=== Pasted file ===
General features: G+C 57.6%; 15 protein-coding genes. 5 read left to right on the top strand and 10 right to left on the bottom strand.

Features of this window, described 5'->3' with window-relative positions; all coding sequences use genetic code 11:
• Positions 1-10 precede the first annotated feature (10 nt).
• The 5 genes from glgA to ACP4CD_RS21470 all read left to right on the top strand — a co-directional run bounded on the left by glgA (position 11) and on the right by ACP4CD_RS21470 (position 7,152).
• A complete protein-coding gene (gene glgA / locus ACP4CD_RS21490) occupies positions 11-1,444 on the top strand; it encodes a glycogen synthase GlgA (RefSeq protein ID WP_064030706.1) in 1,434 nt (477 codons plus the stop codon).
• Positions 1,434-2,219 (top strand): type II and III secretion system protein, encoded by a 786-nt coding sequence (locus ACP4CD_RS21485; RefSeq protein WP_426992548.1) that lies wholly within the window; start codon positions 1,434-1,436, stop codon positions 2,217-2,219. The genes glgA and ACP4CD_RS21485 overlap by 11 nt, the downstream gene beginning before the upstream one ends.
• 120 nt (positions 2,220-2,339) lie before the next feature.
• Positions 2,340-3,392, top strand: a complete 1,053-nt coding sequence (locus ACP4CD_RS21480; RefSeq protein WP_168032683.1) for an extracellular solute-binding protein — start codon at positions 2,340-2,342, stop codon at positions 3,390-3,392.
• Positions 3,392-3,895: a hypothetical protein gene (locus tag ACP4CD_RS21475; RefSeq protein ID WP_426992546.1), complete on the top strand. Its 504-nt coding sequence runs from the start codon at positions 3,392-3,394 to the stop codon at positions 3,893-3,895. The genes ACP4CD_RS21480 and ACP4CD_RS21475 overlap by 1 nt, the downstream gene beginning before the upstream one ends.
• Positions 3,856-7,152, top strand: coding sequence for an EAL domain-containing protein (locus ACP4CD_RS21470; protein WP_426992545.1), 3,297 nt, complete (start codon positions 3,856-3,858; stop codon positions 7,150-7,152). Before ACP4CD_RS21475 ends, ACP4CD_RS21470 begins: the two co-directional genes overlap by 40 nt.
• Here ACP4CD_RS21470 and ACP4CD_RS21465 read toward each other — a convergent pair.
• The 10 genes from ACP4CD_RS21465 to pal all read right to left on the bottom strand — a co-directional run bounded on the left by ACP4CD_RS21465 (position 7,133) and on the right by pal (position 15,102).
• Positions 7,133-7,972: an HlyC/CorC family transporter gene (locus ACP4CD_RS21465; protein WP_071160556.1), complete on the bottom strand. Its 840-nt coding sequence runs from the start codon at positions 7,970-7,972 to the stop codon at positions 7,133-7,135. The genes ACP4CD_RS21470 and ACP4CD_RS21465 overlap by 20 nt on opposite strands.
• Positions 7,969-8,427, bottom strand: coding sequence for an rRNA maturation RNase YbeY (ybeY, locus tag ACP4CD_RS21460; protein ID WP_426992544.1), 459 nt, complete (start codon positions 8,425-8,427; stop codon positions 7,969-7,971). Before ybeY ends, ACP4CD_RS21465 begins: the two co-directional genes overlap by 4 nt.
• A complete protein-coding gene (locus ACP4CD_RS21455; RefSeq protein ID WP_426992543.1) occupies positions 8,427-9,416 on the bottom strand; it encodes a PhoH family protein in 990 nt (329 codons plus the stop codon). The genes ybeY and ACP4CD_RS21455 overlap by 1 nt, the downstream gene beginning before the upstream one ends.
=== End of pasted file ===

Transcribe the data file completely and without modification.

General features: G+C 57.6%; 15 protein-coding genes. 5 read left to right on the top strand and 10 right to left on the bottom strand.

Features of this window, described 5'->3' with window-relative positions; all coding sequences use genetic code 11:
• Positions 1-10 precede the first annotated feature (10 nt).
• The 5 genes from glgA to ACP4CD_RS21470 all read left to right on the top strand — a co-directional run bounded on the left by glgA (position 11) and on the right by ACP4CD_RS21470 (position 7,152).
• A complete protein-coding gene (gene glgA / locus ACP4CD_RS21490) occupies positions 11-1,444 on the top strand; it encodes a glycogen synthase GlgA (RefSeq protein ID WP_064030706.1) in 1,434 nt (477 codons plus the stop codon).
• Positions 1,434-2,219 (top strand): type II and III secretion system protein, encoded by a 786-nt coding sequence (locus ACP4CD_RS21485; RefSeq protein WP_426992548.1) that lies wholly within the window; start codon positions 1,434-1,436, stop codon positions 2,217-2,219. The genes glgA and ACP4CD_RS21485 overlap by 11 nt, the downstream gene beginning before the upstream one ends.
• 120 nt (positions 2,220-2,339) lie before the next feature.
• Positions 2,340-3,392, top strand: a complete 1,053-nt coding sequence (locus ACP4CD_RS21480; RefSeq protein WP_168032683.1) for an extracellular solute-binding protein — start codon at positions 2,340-2,342, stop codon at positions 3,390-3,392.
• Positions 3,392-3,895: a hypothetical protein gene (locus tag ACP4CD_RS21475; RefSeq protein ID WP_426992546.1), complete on the top strand. Its 504-nt coding sequence runs from the start codon at positions 3,392-3,394 to the stop codon at positions 3,893-3,895. The genes ACP4CD_RS21480 and ACP4CD_RS21475 overlap by 1 nt, the downstream gene beginning before the upstream one ends.
• Positions 3,856-7,152, top strand: coding sequence for an EAL domain-containing protein (locus ACP4CD_RS21470; protein WP_426992545.1), 3,297 nt, complete (start codon positions 3,856-3,858; stop codon positions 7,150-7,152). Before ACP4CD_RS21475 ends, ACP4CD_RS21470 begins: the two co-directional genes overlap by 40 nt.
• Here ACP4CD_RS21470 and ACP4CD_RS21465 read toward each other — a convergent pair.
• The 10 genes from ACP4CD_RS21465 to pal all read right to left on the bottom strand — a co-directional run bounded on the left by ACP4CD_RS21465 (position 7,133) and on the right by pal (position 15,102).
• Positions 7,133-7,972: an HlyC/CorC family transporter gene (locus ACP4CD_RS21465; protein WP_071160556.1), complete on the bottom strand. Its 840-nt coding sequence runs from the start codon at positions 7,970-7,972 to the stop codon at positions 7,133-7,135. The genes ACP4CD_RS21470 and ACP4CD_RS21465 overlap by 20 nt on opposite strands.
• Positions 7,969-8,427, bottom strand: coding sequence for an rRNA maturation RNase YbeY (ybeY, locus tag ACP4CD_RS21460; protein ID WP_426992544.1), 459 nt, complete (start codon positions 8,425-8,427; stop codon positions 7,969-7,971). Before ybeY ends, ACP4CD_RS21465 begins: the two co-directional genes overlap by 4 nt.
• A complete protein-coding gene (locus ACP4CD_RS21455; RefSeq protein ID WP_426992543.1) occupies positions 8,427-9,416 on the bottom strand; it encodes a PhoH family protein in 990 nt (329 codons plus the stop codon). The genes ybeY and ACP4CD_RS21455 overlap by 1 nt, the downstream gene beginning before the upstream one ends.